The Asian country of Myanmar saw its first-ever gay pride celebrations Thursday to mark the International Day Against Homophobia and Transphobia.

In Yangon (formerly Rangoon), reports Agence France-Presse, hundreds of gay, lesbian, bisexual and transgender people and their supporters crowded into a ballroom for a festival of music, performances and speeches. Similar celebrations were slated to take place in the cities of Mandalay, Kyaukpadaung and Monywa.

The events reflect a new trend toward greater personal freedoms in Myanmar, better known as Burma. The long-authoritarian country is slowly liberalizing under President Thein Sein, especially since recent parliamentary elections resulted in a sweeping victory for a formerly repressed populist party led by national icon Aung San Suu Kyi. Though a military junta still holds significant power over the government, the election marked a milestone in Myanmar's democratization.

There is still a ways to go, especially for the LBGT community. Gay relationships are technically illegal in Myanmar, even though the law is not regularly enforced.

For many, Thursday's gathering in Yangon was a momentous event. Aung Myo Min of the Human Rights Education Institute of Burma told AFP reporters that such a celebration would not have been possible before.

In the past a crowd of people at this kind of event would be assumed to be against the government, taking part in something like a protest, he said. Now LGBT society has courage... and they dare to reveal their sexual orientation.

Unfortunately, the fact that the gay community has been compelled to remain largely underground has had grave consequences. A lack of awareness has led to a dearth of sexual health education, and now HIV/AIDS is emerging as a woefully unaddressed affliction.

A 2010 U.N. report shows that the disease is most prevalent among men who have sex with men. Little research has been undertaken to date to understand the scope and dynamic of HIV within this subpopulation, said the report. Stigma and discrimination remains a major issue for people living with HIV.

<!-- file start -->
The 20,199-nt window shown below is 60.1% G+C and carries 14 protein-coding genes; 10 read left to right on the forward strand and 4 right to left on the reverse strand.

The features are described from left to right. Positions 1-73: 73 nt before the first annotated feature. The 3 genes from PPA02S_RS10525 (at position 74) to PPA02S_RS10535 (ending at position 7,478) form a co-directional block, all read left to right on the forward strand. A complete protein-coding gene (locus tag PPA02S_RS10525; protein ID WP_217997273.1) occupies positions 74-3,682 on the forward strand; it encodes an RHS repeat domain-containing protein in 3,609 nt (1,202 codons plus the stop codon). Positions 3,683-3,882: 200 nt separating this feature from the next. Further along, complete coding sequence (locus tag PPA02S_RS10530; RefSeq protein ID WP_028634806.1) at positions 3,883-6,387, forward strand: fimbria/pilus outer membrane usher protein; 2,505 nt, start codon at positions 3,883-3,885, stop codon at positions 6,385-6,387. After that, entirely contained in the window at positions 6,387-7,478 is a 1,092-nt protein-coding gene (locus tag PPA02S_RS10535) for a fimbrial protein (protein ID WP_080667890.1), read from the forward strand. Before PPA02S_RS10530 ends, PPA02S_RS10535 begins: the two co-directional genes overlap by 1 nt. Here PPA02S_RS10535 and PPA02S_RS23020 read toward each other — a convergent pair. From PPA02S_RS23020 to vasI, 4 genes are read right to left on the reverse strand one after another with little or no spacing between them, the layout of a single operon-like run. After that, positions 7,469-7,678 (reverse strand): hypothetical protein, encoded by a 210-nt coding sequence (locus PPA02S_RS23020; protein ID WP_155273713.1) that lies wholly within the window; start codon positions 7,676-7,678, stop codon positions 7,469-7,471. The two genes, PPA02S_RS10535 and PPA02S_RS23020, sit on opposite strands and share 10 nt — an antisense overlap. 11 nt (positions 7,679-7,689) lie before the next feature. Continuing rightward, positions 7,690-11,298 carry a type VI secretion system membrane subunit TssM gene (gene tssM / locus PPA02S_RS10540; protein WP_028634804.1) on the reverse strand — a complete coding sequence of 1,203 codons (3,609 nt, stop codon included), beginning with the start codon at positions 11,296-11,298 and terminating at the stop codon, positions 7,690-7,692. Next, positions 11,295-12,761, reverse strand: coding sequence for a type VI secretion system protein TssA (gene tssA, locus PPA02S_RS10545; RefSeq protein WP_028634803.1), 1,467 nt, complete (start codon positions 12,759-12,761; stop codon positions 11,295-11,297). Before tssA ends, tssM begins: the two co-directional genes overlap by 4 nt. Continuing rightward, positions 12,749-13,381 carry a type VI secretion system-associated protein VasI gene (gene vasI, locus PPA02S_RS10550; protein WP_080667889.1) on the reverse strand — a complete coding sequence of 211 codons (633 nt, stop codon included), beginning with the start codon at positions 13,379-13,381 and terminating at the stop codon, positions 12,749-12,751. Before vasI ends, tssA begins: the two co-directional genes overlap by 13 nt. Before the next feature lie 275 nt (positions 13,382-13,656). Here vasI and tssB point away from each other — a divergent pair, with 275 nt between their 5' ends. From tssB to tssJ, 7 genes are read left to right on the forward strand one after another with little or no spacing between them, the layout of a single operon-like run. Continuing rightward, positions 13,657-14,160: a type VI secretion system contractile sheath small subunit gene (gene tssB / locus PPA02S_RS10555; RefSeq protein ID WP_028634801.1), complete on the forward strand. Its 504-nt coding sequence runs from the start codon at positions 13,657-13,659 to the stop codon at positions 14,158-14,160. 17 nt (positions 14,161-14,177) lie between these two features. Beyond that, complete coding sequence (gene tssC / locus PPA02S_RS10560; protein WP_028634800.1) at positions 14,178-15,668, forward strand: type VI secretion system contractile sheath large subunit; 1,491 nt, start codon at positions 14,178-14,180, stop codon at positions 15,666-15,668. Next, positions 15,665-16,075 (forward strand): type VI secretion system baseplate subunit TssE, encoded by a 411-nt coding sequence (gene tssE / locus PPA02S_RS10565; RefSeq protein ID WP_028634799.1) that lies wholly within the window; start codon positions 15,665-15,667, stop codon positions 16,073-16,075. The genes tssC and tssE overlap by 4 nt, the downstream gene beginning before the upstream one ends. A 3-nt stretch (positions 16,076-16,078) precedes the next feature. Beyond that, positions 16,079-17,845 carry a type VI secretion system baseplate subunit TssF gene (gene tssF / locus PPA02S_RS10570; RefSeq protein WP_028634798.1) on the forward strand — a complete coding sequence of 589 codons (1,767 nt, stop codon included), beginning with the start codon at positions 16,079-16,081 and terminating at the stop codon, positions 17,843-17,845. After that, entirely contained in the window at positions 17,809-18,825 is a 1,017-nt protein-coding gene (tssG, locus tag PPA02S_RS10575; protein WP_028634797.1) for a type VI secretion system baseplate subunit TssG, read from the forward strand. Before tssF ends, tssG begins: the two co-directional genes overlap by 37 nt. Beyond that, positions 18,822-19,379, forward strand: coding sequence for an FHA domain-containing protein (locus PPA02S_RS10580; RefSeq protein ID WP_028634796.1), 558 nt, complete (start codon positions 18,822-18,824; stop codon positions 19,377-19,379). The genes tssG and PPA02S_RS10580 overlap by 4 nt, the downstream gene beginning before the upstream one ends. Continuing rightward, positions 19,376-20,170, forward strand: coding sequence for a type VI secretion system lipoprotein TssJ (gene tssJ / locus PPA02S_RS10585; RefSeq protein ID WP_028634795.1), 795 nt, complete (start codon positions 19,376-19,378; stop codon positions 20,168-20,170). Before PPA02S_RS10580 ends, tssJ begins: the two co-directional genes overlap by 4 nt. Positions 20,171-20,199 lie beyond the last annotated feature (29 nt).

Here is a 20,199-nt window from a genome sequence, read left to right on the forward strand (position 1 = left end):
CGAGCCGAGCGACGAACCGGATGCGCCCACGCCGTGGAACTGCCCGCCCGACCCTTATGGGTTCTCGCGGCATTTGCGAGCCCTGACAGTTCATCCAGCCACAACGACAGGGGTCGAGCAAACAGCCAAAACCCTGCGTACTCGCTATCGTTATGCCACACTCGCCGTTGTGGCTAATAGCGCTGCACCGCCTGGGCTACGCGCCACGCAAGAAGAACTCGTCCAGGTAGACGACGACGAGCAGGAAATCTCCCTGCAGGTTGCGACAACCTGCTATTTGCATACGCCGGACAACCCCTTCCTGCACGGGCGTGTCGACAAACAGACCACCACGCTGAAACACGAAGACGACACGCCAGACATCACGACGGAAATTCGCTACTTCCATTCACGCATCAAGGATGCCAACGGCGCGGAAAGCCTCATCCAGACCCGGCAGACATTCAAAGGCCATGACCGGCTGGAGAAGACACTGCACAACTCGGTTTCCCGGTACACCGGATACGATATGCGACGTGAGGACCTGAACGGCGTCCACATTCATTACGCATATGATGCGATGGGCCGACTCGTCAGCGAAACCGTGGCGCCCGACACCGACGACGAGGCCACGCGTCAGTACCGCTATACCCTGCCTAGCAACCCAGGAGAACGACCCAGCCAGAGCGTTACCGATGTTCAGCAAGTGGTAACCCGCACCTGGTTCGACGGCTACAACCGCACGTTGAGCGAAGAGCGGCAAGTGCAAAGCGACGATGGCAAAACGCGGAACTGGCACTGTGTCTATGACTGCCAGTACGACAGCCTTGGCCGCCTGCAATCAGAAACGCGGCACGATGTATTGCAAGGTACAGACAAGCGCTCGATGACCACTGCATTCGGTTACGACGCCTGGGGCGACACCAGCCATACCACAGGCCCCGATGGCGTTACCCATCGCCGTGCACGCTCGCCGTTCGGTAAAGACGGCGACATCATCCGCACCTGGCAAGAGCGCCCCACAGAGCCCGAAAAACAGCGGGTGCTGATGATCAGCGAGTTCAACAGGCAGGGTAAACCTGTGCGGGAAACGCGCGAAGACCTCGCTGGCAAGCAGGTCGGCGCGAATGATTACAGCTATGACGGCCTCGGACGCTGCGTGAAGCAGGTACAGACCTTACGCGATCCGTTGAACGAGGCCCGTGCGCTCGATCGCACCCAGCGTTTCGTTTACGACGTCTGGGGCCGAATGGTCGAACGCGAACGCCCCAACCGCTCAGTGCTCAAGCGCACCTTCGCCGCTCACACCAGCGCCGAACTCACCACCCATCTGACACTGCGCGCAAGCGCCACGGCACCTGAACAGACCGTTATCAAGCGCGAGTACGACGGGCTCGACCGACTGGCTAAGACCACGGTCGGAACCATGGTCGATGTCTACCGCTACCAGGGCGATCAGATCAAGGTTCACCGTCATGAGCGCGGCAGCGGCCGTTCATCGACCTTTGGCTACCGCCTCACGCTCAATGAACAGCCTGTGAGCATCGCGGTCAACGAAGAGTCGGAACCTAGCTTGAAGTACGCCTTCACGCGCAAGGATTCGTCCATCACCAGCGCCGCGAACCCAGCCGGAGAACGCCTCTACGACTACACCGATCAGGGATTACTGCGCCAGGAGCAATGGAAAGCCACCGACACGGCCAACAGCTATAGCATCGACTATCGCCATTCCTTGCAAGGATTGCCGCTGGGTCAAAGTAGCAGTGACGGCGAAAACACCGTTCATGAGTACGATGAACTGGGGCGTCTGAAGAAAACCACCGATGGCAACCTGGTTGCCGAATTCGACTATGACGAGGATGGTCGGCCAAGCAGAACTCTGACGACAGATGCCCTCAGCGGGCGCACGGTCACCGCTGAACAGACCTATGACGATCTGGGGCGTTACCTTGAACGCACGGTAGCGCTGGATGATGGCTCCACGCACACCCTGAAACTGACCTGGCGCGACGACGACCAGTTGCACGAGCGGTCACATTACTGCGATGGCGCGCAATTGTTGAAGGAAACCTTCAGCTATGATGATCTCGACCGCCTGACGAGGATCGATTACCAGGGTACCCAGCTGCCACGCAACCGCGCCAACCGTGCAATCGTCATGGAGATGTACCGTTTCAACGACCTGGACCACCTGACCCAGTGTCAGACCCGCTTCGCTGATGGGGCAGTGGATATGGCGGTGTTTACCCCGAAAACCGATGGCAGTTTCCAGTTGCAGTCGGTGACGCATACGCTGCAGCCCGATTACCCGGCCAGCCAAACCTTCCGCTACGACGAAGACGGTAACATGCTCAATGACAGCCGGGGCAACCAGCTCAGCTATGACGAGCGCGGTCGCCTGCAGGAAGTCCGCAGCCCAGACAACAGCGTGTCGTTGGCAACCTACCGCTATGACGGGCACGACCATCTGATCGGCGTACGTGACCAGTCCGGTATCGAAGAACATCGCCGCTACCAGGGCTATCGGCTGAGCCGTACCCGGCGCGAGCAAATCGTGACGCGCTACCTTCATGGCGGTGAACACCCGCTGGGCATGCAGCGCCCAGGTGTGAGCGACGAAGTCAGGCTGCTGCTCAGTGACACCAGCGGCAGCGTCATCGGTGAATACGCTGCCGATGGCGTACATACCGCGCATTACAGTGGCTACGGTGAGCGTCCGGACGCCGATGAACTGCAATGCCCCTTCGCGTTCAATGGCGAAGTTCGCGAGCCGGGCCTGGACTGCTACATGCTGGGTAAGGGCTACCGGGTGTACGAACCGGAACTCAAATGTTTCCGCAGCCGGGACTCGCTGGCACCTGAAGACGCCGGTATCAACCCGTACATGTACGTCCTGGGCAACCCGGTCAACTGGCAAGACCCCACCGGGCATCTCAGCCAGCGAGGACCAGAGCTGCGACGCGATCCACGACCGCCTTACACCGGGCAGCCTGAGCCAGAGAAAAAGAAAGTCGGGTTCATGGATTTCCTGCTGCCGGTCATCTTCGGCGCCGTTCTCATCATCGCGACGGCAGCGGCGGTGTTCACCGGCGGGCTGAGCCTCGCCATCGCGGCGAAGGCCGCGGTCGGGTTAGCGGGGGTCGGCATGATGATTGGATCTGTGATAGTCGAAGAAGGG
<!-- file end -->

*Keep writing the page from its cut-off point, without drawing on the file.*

According to statistics recorded in the cities of Yangon, Mandalay, Ayeyarwaddy and Bago, a full 29.3 percent of men who have sex with men tested positive for HIV in 2010.

As awareness increases, health officials hope that more preventative measures can be taken. But according to the U.N. report, Myanmar presents many challenges in the fight against HIV/AIDS.

The population is spread over a large geographic area with diverse ethnicity [and] languages. The communications and transport facilities are poorly developed. The health system is poorly resourced with regard to infrastructure and equipment and there is a scarcity of appropriately skilled human resources, notably in rural and remote areas.

Furthermore, economic sanctions levied by the international community in recent years have put a serious strain on the country's healthcare infrastructure.

Still, AIDS/HIV prevention efforts have been in place in Myanmar for years; the government rolled out a national strategic plan in 2005. But its initiatives were frequently underfunded, and HIV awareness at the national level hasn't yet filtered down to make a real impact locally.

The Ministry of Health is in full support of prevention programs for these groups with high risk of HIV transmission, explained the U.N. report. However, the law enforcement agencies in the areas where the services are provided are not always fully aware of prevention programs.

That's why grassroots demonstrations are such an important milestone for the LGBT community of Myanmar. If gay, lesbian, transgendered and bisexual citizens feel empowered enough to advocate for better services, it could lead to greater awareness and, eventually, some concrete benefits in terms of healthcare policies and legal protections.

They will have more courage to reveal their sexuality, explained Aung Myo Min to AFP. If we don't discriminate against them and respect that diversity, the world will be more beautiful than now.